"Our readers who want Donald Trump to go away suddenly thought, 'Holy s--t, Bob Mueller is not going to do it," Baquet said. "And I think that the story changed" -- the story that, as Baquet was careful not to note, the paper had been pursuing for months.
Aside from this, the current leaders of The New York Times and other major publications and networks have been unwilling to admit that they fostered a false narrative, beginning with the baseless charge that Russian bots had somehow swung the 2016 election to Trump.
In his review of Twitter files, reporter Matt Taibbi, whose roots are on the political Left, admitted that this charge was baseless. And so did left-leaning Twitter executives, in private, even at the time it was first made.
In response, Taibbi has called for a "truth and reconciliation process." Sounding like David Brooks, he writes, "The country is currently paralyzed by distrust of media that runs so deep that it prevents real dialogue." Then he goes where Brooks and his employer refuse to go, "That situation can't be resolved until the corporate press swallows its pride and admits the clock has finally run out on its seven years of loony Russia conspiracies."
Those on Brooks' side have constantly made the valid point that Trump's election denials poison the political atmosphere and cast doubt on the legitimacy of the government's leaders.
Exactly the same valid point can be made about those on his side for their election denial and promotion of the Russia collusion hoax. They made governance more difficult for an administration headed by an unusually erratic and unusually inexperienced president. In so doing, they made the country suffer.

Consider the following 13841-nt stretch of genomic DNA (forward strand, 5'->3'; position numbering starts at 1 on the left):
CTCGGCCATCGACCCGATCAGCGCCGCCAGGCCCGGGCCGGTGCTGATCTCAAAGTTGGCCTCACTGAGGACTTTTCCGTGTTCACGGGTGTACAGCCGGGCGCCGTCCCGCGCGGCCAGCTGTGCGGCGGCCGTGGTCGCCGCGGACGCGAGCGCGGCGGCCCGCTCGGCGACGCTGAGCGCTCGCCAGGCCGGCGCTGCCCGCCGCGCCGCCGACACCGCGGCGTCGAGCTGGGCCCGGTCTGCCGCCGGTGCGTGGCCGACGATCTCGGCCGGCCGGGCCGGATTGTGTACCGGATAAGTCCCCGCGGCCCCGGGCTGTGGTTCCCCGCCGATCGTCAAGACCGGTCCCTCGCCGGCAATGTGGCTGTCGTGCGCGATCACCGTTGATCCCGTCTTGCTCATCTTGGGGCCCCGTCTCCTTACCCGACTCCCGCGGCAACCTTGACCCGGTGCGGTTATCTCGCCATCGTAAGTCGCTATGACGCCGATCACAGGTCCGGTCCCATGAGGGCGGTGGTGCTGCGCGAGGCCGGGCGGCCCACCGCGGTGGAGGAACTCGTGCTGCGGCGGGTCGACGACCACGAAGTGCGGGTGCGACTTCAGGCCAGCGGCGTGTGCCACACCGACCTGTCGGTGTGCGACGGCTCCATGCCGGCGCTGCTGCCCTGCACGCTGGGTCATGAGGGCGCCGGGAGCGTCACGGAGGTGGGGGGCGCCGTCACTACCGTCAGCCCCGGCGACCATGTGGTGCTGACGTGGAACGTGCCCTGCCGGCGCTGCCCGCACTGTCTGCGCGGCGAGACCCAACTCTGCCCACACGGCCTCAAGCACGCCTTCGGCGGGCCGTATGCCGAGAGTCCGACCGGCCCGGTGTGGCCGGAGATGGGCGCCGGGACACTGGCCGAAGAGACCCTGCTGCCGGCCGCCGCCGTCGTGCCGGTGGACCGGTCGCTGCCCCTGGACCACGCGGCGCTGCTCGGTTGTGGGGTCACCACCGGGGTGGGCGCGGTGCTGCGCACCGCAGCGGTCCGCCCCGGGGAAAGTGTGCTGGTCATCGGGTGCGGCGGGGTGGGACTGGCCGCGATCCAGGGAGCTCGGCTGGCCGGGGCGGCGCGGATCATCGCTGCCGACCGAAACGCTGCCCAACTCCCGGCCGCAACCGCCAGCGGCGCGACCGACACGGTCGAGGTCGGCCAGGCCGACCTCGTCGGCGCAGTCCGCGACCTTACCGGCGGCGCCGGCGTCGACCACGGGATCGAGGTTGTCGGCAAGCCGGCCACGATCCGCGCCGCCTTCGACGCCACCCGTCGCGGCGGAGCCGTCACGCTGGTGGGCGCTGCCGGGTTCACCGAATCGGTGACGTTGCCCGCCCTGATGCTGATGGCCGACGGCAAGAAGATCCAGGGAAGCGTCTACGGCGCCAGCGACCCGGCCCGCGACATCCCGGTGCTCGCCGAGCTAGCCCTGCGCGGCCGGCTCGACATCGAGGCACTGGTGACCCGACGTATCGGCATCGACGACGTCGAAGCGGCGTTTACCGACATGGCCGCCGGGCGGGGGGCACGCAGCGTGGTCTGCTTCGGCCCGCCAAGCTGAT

It's time for them, as it has been time for Trump, to confess error and apologize. Are you game, David?
Michael Barone is a senior political analyst for the Washington Examiner, resident fellow at the American Enterprise Institute and longtime co-author of The Almanac of American Politics.
COPYRIGHT 2023 CREATORS.COM
See Other Political Commentary.
See Other Commentaries by Michael Barone.
Views expressed in this column are those of the author, not those of Rasmussen Reports. Comments about this content should be directed to the author or syndicate.
Rasmussen Reports is a media company specializing in the collection, publication and distribution of public opinion information.
We conduct public opinion polls on a variety of topics to inform our audience on events in the news and other topics of interest. To ensure editorial control and independence, we pay for the polls ourselves and generate revenue through the sale of subscriptions, sponsorships, and advertising. Nightly polling on politics, business and lifestyle topics provides the content to update the Rasmussen Reports web site many times each day. If it's in the news, it's in our polls. Additionally, the data drives a daily update newsletter and various media outlets across the country.
Some information, including the Rasmussen Reports daily Presidential Tracking Poll and commentaries are available for free to the general public. Subscriptions are available for $4.95 a month or 34.95 a year that provide subscribers with exclusive access to more than 20 stories per week on upcoming elections, consumer confidence, and issues that affect us all. For those who are really into the numbers, Platinum Members can review demographic crosstabs and a full history of our data.
To learn more about our methodology, click here.